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Showing posts from April, 2020

The most common beans and lentils

Common beans and lentils in Europe and America navy beans (Europe), used in baked bean tins   red kidney beans (common in America and Europe)   chickpeas (Middle East, Mediterranean and India)   black beans (South and Central America)   butter beans, aka Lima beans (originate from south America and USA, now common in the UK)   lentils (originate from Middle East, now common in the UK)   cannellini beans, aka white kidney beans (originate from south America)   chili beans, aka pink beans (originate from South America)   pinto beans (common in Mexican and Southwest of the USA)   Common beans in Asia soybeans (common in Asia), called edamame when they are immature   soybeans  黄豆 edamame  毛豆 mung bean 绿豆 (Asia, esp. China

Free online courses to boost studies during Covid-19 lockdown

The Covid-19 pandemic and lockdown measures put in place in most countries provide a great opportunity to online studies. Below is a list of online course providers, many of them are offering learning content for free during Covid-19. Normally, verified certificates (after you complete a course) require a fee but some teaching materials are free. I rank them based on number of free courses they offer, the range of subject areas, and their reputation. 1. edX (US) is the best free online course provider and the second largest MOOC provider in the world. It doesn’t have as many courses available as Coursera, but all edX courses can be audited for free because edX is a non-profit organisation. It focuses on natural sciences and humanities. Popular subject areas are languages and computer science. 2. Coursera (US) is the largest MOOC provider in the world. Coursera offers over 1,000 free courses across 11 subject areas on beginner, intermediate, mixed and advanced levels. The reaso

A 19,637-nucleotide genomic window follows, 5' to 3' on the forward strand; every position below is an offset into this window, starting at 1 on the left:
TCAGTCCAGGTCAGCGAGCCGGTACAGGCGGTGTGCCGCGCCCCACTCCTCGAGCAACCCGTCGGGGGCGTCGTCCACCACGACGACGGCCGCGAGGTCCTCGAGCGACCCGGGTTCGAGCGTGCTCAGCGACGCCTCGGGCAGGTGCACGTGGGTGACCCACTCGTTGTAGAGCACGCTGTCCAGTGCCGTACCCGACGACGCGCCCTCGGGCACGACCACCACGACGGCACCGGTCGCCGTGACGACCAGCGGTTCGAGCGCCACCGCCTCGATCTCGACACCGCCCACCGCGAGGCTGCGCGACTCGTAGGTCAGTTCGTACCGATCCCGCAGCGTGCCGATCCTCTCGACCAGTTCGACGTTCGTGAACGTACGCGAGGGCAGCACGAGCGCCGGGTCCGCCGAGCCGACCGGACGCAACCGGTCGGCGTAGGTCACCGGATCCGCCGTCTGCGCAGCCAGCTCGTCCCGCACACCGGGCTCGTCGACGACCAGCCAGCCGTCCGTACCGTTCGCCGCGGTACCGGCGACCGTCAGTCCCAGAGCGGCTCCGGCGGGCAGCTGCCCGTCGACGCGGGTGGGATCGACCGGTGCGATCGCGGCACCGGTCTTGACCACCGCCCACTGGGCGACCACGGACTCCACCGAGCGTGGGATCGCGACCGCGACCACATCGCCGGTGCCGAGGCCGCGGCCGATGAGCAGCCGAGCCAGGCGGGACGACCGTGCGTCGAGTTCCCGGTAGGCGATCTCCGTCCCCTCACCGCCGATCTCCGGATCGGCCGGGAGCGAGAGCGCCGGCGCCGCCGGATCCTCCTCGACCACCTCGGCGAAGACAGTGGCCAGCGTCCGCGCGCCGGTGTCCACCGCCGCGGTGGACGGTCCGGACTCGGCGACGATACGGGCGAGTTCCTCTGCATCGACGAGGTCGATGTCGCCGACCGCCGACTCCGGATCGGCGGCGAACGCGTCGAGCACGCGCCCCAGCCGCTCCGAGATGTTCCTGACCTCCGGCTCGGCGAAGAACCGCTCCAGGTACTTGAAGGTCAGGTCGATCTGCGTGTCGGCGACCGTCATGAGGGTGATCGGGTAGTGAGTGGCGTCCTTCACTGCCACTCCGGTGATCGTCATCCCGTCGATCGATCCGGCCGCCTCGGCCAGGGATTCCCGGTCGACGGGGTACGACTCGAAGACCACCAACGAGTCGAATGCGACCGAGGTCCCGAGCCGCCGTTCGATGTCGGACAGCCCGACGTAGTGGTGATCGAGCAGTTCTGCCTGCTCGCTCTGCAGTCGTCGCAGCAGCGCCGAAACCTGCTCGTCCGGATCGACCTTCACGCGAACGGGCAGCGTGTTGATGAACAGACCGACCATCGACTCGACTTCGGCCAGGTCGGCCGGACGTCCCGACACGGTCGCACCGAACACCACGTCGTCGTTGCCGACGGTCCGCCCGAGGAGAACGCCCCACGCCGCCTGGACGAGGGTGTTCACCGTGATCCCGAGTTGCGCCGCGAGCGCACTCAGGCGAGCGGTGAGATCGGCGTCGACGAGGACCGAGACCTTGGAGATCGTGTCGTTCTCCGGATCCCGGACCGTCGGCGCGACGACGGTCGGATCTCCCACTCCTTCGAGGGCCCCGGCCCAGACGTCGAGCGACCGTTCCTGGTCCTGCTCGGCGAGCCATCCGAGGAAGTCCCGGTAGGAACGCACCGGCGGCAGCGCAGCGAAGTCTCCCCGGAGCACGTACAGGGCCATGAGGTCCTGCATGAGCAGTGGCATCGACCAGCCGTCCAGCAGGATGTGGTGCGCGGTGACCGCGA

Cutting edge vs. bleeding edge

Bleeding edge is more advanced and pioneer than cutting edge. It has higher  risk because of  unproven nature of an innovation and  the unreliability of a new technology.  An analogy is that the tip of a knife is the bleeding edge and the blade of a knife is the cutting edge.  The tip pierces and breaks through. The cutting edge is the part of the knife that does most of the work.  Innovation is not about the cutting edge. It is about the bleeding edge, where boundary has not yet been broken.